Simplex Time Recorder Operation

JoyF

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Jun 4, 2013
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Recently acquired this Simplex Time Recorder. What time period you think? Also, I don't know anything about how they operate. It does run when I plug it in. Do you set the time like a normal clock? How does it do the time recording? Thanks!

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Here's a picture. 314001.jpg
 

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Steven Thornberry

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I have moved this thread to the Electric Horology forum, where it will receive the replies it needs.
 

caperace

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Hi your clock is a bell ringer and not a payroll clock, looks as though it is run by an electric motor sinced there is no place to wind it, it is programmed to ring at 5,25,35 and 55 minutes passed the hour, the hours are programmed on the wheel below the dial, the power would run through the minuite hand, usually was low voltage and may have been supplied with a battery or transformer.
 

JoyF

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Do you think you just set it like a regular clock? Thanks.
 

caperace

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I believe that if you move the minuite hand in a clockwise direction the clock should advance and the dial under the clock should advance also. The hour is stamped on the lower dial and the hour under the contacts should be in sync with the upper clock face. ( this is for a motor driven clock which I believe yours is.
 

mxfrank

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Oct 27, 2011
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The clock is driven by a synchronous motor. The power cord normally enters the case on the top right side. There should be a driveshaft that connects the hour wheel to the main movement, it appears to be missing. It's not an easy shaft to copy, but I can post a photo and dimensions if you need this info. To set the clock, move the minute hand clockwise, like any other clock.

There are two timing rings, each set by moving the screw-down contactors. The contactors around the chapter ring complete the circuit through the minute hand, which brushes against them as it goes round. The brush on the minute hand is frequently found broken, yours appears to be intact. These allow signals to be set that trigger every few minutes.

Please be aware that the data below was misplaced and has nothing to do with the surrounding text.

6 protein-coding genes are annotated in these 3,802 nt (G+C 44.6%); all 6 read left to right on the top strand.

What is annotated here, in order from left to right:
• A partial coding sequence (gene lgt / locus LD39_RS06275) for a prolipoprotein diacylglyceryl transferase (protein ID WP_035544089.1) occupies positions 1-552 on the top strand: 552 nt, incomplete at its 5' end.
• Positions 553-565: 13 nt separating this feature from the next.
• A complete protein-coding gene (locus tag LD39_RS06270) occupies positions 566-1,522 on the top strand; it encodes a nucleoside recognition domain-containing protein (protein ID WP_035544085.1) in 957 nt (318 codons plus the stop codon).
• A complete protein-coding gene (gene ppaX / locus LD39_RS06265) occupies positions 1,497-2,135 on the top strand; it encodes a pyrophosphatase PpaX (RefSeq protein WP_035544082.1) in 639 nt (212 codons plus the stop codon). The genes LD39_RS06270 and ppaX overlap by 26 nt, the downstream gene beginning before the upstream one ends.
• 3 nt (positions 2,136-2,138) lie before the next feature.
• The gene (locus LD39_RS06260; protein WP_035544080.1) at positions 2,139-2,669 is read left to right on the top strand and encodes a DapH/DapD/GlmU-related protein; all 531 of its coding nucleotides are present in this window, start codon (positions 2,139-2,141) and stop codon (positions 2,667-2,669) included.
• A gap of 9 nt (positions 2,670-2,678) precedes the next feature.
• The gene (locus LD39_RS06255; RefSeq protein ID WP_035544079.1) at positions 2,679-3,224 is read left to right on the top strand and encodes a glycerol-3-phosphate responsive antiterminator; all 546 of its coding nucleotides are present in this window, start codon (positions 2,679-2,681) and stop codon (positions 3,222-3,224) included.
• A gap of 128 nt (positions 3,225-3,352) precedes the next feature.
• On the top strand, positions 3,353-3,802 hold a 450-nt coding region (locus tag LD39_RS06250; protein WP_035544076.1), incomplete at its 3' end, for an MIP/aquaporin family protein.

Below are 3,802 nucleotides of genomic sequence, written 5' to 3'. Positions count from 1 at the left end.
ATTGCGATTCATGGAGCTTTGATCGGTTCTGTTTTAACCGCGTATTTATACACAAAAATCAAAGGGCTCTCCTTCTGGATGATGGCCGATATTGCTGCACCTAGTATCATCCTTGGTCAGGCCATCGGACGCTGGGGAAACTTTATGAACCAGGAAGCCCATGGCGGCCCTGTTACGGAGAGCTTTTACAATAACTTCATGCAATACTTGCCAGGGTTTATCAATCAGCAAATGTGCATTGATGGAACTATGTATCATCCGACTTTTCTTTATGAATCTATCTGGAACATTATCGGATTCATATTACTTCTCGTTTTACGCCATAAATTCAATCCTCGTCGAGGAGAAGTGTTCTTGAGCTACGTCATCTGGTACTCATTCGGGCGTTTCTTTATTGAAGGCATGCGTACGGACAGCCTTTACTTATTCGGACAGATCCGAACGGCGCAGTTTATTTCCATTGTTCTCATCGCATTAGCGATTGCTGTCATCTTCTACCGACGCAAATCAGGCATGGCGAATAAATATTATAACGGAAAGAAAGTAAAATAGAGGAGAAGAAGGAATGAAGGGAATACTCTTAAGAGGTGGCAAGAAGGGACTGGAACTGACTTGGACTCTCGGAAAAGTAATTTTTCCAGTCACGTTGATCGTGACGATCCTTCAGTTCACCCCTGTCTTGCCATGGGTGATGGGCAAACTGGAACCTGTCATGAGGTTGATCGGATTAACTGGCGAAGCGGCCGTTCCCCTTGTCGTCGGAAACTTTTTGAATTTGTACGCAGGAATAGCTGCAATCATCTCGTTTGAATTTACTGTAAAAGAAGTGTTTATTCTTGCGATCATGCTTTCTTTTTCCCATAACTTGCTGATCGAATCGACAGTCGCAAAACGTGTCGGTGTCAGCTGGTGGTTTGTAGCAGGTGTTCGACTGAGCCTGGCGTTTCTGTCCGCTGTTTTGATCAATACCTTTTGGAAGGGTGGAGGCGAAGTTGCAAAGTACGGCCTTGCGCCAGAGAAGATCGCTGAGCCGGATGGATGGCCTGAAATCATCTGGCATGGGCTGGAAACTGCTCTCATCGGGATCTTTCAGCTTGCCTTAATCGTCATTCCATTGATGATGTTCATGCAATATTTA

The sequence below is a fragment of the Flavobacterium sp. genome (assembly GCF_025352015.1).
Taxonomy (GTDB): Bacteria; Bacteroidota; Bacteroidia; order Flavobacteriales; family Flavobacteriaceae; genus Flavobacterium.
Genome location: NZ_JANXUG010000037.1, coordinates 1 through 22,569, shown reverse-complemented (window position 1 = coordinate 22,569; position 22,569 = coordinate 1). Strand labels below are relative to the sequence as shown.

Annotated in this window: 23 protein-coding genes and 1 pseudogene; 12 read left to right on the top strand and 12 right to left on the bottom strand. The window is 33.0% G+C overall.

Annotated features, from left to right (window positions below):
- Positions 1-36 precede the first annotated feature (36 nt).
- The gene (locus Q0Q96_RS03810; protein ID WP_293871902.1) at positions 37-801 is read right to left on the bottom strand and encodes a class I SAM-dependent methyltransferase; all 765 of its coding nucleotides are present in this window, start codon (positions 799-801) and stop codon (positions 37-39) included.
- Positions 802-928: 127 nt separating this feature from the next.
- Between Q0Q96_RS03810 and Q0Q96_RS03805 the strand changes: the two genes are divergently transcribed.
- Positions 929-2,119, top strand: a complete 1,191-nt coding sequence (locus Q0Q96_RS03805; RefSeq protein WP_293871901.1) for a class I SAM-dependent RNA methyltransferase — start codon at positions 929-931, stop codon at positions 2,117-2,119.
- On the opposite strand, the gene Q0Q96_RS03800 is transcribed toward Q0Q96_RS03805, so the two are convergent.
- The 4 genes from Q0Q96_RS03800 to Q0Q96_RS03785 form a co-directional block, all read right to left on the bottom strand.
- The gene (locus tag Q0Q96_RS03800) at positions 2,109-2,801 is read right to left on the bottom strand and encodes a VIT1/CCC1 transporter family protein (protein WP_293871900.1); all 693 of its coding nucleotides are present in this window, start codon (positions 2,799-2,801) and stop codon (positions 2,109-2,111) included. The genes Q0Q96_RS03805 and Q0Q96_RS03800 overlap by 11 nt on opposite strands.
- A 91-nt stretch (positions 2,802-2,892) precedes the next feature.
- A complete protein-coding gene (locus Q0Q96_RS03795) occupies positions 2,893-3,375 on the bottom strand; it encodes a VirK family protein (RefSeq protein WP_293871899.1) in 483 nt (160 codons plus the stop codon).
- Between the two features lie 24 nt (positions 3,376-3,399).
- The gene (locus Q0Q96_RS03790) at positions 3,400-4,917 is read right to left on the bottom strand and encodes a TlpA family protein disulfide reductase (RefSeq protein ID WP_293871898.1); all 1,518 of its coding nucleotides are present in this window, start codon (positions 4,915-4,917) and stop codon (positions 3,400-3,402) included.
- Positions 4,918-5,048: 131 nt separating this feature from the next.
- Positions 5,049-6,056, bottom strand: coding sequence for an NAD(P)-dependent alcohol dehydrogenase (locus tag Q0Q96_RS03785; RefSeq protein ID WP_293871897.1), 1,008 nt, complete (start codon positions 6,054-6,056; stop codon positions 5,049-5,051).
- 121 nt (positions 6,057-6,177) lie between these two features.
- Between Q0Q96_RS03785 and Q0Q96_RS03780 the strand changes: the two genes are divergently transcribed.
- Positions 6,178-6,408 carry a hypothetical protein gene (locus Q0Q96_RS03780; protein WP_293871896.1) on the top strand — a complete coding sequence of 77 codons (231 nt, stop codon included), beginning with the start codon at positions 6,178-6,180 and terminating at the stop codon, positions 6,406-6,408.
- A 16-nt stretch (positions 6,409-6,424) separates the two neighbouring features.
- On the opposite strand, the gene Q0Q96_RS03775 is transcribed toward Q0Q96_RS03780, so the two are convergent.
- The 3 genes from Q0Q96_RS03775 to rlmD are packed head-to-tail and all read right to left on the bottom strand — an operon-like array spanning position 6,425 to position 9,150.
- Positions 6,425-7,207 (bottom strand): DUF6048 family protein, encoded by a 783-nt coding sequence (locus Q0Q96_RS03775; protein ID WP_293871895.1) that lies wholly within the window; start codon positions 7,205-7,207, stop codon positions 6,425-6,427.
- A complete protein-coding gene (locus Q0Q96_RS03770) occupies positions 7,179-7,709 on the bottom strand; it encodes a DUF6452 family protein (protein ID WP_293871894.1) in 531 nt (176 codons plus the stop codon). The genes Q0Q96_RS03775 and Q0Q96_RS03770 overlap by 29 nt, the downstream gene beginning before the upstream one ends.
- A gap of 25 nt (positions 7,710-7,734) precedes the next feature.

The big hour wheel on the bottom revolves once in 24 hrs (or it may be once every 7 days), and allows bell signals to be set at various times of the day. There are two switches, and they are triggered by two different styles of contactor.

There should be three screwdown terminals on the right side of the case which correspond to the various signals. Power for the signal system was provided by a 24V transformer, which was not necessarily located in or on the case.
 

harold bain

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It would originally have had a Telechron rotor and field. They were often updated to a synchron motor. Look closely to make sure the power cord only supplies power to the motor, and that all connections look safe before powering it up.
 

JoyF

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Jun 4, 2013
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Thanks for all the info. I'll have to study it more closely and, you're right, it does look like that shaft is missing. Not sure that I'll attempt any repairs, but it is good to know more about it and how it is supposed to work.
 

JoyF

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Jun 4, 2013
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I just found this piece loose inside the clock. Wouldn't have anything to do with the shaft would it? 314424.jpg
 

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JoyF

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Jun 4, 2013
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Just checked it out and seems clear above piece is the shaft. I'll have to try to install it and see if I can get the unit working. Will take care when powering up.
 

mxfrank

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Yup. That's the drive shaft. You may find that it was removed because the motor isn't strong enough to run both dials. In that case, cleaning and oiling may be all that's needed.
 
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